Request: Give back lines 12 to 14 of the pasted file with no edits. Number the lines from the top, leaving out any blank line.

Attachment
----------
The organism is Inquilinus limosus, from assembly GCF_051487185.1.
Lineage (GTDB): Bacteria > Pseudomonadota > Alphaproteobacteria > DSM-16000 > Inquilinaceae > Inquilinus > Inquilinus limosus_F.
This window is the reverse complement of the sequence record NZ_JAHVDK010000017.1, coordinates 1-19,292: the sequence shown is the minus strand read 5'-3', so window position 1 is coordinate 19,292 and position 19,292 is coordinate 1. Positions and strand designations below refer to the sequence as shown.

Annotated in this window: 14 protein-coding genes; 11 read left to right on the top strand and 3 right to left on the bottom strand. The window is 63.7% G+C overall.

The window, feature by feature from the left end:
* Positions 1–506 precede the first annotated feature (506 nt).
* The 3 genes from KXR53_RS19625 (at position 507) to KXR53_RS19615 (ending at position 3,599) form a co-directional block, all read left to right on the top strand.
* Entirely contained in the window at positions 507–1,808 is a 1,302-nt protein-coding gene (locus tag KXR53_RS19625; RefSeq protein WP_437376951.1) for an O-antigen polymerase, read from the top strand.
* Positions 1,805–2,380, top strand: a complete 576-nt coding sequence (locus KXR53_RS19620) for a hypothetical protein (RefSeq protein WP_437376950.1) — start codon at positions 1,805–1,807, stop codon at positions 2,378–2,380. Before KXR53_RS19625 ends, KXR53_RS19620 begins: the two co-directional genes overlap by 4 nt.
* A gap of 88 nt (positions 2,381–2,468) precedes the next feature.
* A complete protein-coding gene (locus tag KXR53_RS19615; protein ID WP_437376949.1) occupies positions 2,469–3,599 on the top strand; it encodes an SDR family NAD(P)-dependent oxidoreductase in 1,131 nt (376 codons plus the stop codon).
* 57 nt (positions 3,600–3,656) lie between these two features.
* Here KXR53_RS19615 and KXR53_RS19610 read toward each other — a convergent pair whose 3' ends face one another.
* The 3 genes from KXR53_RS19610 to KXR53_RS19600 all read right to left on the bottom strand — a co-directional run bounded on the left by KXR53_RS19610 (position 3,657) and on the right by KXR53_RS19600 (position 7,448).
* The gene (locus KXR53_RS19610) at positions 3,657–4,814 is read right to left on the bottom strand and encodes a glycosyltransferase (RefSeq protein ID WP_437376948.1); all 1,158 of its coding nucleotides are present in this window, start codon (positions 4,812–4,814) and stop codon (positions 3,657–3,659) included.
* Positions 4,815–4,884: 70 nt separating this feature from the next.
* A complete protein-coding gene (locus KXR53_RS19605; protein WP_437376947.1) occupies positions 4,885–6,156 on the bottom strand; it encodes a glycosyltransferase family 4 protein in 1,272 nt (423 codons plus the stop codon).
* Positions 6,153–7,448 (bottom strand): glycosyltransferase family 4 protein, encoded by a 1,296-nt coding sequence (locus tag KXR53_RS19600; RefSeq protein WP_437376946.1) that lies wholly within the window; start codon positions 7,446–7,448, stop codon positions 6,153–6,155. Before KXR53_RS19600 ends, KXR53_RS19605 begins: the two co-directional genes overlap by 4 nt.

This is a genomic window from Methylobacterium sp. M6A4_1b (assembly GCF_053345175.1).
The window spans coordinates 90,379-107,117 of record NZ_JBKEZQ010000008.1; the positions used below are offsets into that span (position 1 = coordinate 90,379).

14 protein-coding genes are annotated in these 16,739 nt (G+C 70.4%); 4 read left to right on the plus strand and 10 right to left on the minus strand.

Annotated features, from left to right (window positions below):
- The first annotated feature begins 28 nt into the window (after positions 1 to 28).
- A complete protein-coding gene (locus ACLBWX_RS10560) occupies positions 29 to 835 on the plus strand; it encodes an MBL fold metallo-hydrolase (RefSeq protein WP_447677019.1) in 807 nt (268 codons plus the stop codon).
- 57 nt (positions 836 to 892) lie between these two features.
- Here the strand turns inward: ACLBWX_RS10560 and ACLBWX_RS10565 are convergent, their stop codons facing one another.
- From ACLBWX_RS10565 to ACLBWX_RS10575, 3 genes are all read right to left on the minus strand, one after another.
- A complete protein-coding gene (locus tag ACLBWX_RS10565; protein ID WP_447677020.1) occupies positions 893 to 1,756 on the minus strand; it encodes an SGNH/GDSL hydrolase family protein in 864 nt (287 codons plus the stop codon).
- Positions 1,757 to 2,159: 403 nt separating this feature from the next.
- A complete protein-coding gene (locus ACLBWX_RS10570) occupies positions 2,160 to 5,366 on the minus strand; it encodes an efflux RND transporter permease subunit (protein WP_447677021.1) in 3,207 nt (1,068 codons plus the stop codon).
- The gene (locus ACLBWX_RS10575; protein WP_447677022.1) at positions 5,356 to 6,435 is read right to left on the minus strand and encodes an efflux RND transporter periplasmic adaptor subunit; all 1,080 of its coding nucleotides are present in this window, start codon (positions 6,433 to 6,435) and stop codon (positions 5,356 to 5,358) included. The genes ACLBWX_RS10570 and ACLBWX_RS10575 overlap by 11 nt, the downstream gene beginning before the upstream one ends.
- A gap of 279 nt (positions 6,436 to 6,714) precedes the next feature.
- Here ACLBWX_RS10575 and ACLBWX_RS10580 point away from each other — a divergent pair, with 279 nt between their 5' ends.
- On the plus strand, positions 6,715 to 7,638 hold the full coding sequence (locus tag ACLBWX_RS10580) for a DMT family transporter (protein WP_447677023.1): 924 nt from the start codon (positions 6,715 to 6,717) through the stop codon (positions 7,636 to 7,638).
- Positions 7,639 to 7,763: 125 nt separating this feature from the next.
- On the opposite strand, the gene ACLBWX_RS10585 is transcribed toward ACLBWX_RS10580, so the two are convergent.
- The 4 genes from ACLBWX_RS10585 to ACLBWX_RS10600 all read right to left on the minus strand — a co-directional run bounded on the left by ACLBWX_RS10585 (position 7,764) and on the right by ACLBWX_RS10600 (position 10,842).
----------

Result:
* 57 nt (positions 3,600–3,656) lie between these two features.
* Here KXR53_RS19615 and KXR53_RS19610 read toward each other — a convergent pair whose 3' ends face one another.
* The 3 genes from KXR53_RS19610 to KXR53_RS19600 all read right to left on the bottom strand — a co-directional run bounded on the left by KXR53_RS19610 (position 3,657) and on the right by KXR53_RS19600 (position 7,448).